A number of stores across 22 countries have been running Skills for Employment initiatives for several years. Here we share some of the valuable lessons they’ve learned.
Internal communication is essential
Clear and timely communication is at the heart of a successful initiative. For example, Q&A sessions for co-workers prove to be especially helpful.
Internal commitment is crucial
Internal acceptance of, and support for, a refugee project is essential. A well-prepared initiative, when teamed with good communication, can help bring even critical voices on board.
Define project management responsibilities
Depending on the scale of the initiative, appointing a project manager may be necessary. If it’s a national project that takes place in different stores, you might need a person working full-time to set up and carry out the project.
Set up intercultural training
In the initial evaluation of the training for both refugees and employees, the intercultural training was considered particularly helpful and beneficial.
Define responsibilities clearly
It’s important that responsibilities are clearly defined, both internally and with any possible partner authorities or organisations. Everyone who is involved must know what their role and responsibilities are. This is the only way to make sure everything runs smoothly.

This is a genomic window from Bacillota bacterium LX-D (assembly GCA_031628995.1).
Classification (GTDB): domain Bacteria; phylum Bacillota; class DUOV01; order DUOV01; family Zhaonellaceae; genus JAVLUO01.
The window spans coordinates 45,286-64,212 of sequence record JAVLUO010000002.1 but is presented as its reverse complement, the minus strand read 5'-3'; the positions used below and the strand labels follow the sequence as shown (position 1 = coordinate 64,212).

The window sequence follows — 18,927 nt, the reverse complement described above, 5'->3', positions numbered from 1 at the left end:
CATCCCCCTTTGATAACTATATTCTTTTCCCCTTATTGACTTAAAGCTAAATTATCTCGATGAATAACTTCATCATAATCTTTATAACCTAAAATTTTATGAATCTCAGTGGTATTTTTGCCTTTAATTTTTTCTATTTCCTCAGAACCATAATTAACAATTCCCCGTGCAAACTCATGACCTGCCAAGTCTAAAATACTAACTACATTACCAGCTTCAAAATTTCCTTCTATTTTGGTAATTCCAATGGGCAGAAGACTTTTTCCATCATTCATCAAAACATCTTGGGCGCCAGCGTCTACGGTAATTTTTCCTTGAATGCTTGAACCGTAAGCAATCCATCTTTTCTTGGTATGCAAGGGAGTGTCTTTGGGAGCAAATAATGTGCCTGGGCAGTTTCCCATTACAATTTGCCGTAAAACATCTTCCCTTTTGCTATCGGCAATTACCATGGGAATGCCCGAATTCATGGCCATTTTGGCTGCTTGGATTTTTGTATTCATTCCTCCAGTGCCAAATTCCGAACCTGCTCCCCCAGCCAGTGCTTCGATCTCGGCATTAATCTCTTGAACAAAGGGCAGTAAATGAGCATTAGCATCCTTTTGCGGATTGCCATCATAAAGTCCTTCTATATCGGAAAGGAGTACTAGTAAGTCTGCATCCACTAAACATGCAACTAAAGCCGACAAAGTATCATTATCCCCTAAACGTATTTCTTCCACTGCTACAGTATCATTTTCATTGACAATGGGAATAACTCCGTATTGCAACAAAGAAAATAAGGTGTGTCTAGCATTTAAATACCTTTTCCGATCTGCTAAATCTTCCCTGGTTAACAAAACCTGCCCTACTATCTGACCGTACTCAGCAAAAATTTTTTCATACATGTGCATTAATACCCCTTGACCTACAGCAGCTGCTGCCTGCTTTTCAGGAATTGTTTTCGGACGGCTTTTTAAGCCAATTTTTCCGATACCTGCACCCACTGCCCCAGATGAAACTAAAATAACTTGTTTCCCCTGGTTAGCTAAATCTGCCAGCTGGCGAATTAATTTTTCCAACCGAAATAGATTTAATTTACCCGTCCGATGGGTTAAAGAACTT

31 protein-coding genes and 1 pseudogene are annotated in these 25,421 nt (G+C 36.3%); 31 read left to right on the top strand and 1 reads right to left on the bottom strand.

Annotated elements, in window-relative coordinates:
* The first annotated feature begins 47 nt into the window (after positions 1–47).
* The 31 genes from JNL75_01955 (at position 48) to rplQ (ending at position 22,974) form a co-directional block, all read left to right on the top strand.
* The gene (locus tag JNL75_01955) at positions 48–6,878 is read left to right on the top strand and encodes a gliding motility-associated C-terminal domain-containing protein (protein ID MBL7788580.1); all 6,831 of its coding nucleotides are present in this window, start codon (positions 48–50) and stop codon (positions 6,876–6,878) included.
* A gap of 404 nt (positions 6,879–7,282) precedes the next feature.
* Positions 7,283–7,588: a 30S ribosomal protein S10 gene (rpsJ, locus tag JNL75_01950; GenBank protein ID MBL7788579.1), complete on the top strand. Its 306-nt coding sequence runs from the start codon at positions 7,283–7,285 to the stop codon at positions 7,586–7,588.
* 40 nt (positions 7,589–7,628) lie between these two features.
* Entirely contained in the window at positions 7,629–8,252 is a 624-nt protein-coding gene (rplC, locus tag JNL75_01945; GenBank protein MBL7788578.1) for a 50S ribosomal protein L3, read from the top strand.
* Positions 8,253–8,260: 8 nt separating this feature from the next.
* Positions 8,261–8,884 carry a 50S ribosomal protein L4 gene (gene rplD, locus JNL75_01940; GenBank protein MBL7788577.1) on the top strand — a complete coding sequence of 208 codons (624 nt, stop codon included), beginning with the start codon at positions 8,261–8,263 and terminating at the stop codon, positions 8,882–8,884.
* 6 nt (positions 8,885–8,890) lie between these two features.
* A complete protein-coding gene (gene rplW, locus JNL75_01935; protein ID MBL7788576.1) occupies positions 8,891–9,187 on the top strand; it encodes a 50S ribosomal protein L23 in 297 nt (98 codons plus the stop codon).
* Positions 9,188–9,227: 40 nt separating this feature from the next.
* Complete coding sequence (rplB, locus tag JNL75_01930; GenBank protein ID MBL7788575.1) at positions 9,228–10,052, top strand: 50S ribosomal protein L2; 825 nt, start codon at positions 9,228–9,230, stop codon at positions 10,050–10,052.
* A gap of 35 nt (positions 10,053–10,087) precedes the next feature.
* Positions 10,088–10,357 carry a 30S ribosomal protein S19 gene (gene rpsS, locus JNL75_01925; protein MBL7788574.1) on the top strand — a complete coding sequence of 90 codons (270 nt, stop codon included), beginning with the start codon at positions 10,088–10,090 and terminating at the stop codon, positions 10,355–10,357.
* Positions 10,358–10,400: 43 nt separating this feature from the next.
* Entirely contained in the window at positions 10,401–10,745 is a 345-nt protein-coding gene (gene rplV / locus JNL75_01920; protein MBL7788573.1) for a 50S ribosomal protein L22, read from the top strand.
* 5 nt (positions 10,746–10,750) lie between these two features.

Language is the biggest challenge
In the questionnaires, all the participants expressed an urgent desire to improve their language skills. However, often local language courses are only funded up to a very basic level, which in our experience, is not always sufficient for day-to-day work. One idea is to find people, such as retired teachers, who are prepared to volunteer.
Buddies are a key success factor
It’s important to set up proper onboarding for the participants as well as for the buddies, who have a crucial role in the process. Please consider sufficient time for the buddies as they are a key success factor.
Don’t underestimate cultural differences
Employers may encounter views and values held by refugees that are different to their own, such as women in managerial roles or the idea of doing ’women’s work’. Changing habits takes time, so have patience. Everybody needs to be aware of these differences and accept them.
Don’t forget that many refugees are dealing with a multitude of problems while attempting to work and integrate into a foreign place, including worries about family members who have been left behind and recent trauma.
There will be many win-win experiences
Every IKEA country or store that has carried out a refugees’ skills for employment initiative has found it to be mutually enriching. It’s about meeting as equals and helping refugees become independent in their new environment. Employees and teams have said that the experience has broadened their mindset – now they feel they’re truly living the values of equality, diversity and inclusion.
Consider the local context
Be aware about the local context and the perception of refugees. Businesses have an important role to play in changing the narrative around refugees in the community. Communication activities around the skills for employment programme can add value to the local conversation.